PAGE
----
Maximum observable blueshift from circular equatorial Kerr orbiters
The region of spacetime near the event horizon of a black hole can be viewed as a deep potential well at large gravitational redshift relative to distant observers. However, matter orbiting in this region travels at relativistic speeds and can impart a significant Doppler shift to its electromagnetic emission, sometimes resulting in a net observed blueshift at infinity. Thus, a black hole broadens the line emission from monochromatic sources in its vicinity into a smoothly decaying “red wing”—whose flux vanishes at large redshift—together with a “blue blade” that retains finite flux up to a sharp edge corresponding to the maximum observable blueshift. In the talk, I will describe the blue blade produced by isotropic monochromatic emitters on circular equatorial orbits around a Kerr black hole, and outline how the maximum blueshift simply encodes black hole spin and inclination. These results bear direct relevance to ongoing and future observations aiming to infer the angular momenta of supermassive black holes from the broadening of their surrounding line emission.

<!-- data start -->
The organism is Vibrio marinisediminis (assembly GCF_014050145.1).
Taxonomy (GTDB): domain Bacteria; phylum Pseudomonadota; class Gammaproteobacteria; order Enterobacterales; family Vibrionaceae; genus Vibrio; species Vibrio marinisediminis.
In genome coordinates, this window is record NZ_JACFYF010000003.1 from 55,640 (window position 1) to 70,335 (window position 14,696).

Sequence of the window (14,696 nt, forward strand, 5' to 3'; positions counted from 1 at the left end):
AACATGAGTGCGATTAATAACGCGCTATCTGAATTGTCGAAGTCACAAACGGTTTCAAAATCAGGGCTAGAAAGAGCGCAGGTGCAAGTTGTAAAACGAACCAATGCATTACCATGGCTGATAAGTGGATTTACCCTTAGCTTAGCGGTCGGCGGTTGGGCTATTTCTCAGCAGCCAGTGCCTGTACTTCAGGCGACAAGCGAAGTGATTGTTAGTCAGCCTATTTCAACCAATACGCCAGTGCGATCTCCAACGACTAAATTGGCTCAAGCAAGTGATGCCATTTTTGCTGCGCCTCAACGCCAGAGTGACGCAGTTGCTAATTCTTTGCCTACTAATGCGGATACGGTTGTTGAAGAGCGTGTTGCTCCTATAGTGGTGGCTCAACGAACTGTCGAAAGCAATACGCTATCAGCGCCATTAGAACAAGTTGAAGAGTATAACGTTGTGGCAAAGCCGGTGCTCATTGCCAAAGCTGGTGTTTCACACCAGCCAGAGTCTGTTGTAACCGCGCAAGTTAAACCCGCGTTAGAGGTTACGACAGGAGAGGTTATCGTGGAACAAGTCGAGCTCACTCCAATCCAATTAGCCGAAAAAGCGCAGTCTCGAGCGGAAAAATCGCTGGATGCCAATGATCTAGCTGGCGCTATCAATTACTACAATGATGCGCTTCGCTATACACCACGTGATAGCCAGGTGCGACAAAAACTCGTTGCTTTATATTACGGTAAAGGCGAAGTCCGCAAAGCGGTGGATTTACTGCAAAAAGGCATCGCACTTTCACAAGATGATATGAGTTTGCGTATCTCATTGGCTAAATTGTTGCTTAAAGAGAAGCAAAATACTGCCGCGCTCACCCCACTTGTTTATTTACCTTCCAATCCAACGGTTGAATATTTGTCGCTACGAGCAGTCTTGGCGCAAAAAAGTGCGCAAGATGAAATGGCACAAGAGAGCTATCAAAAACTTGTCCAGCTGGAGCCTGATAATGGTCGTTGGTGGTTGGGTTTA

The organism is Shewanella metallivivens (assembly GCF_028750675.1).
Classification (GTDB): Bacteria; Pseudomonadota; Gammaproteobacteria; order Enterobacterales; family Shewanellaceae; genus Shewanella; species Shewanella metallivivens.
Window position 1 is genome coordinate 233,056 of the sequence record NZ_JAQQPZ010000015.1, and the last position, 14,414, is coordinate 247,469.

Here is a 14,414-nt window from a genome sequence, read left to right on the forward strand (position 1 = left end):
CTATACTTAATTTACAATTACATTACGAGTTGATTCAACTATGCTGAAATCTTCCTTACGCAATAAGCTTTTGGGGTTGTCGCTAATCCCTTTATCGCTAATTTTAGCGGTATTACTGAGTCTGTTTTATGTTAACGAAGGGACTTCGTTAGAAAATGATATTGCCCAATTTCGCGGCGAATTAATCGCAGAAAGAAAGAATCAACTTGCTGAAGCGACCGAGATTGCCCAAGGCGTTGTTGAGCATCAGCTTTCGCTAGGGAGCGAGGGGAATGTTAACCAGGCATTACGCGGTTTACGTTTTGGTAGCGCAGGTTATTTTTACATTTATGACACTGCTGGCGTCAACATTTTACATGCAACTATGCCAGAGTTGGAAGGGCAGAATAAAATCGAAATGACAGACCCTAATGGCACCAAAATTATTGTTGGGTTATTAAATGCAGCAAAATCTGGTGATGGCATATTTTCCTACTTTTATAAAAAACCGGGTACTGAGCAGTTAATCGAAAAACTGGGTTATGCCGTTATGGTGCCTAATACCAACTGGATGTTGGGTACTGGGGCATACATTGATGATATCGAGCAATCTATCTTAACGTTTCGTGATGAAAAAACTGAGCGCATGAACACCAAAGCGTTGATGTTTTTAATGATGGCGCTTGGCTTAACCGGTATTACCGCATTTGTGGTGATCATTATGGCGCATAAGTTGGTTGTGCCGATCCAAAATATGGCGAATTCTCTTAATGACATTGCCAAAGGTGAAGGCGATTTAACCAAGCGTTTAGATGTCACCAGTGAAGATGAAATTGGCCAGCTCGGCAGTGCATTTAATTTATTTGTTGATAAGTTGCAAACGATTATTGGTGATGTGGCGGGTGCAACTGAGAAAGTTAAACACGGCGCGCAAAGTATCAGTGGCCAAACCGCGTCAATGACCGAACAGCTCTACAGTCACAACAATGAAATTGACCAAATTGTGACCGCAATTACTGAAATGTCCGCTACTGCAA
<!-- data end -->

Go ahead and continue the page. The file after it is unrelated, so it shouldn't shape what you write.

תאריך עדכון אחרון : 21/11/2021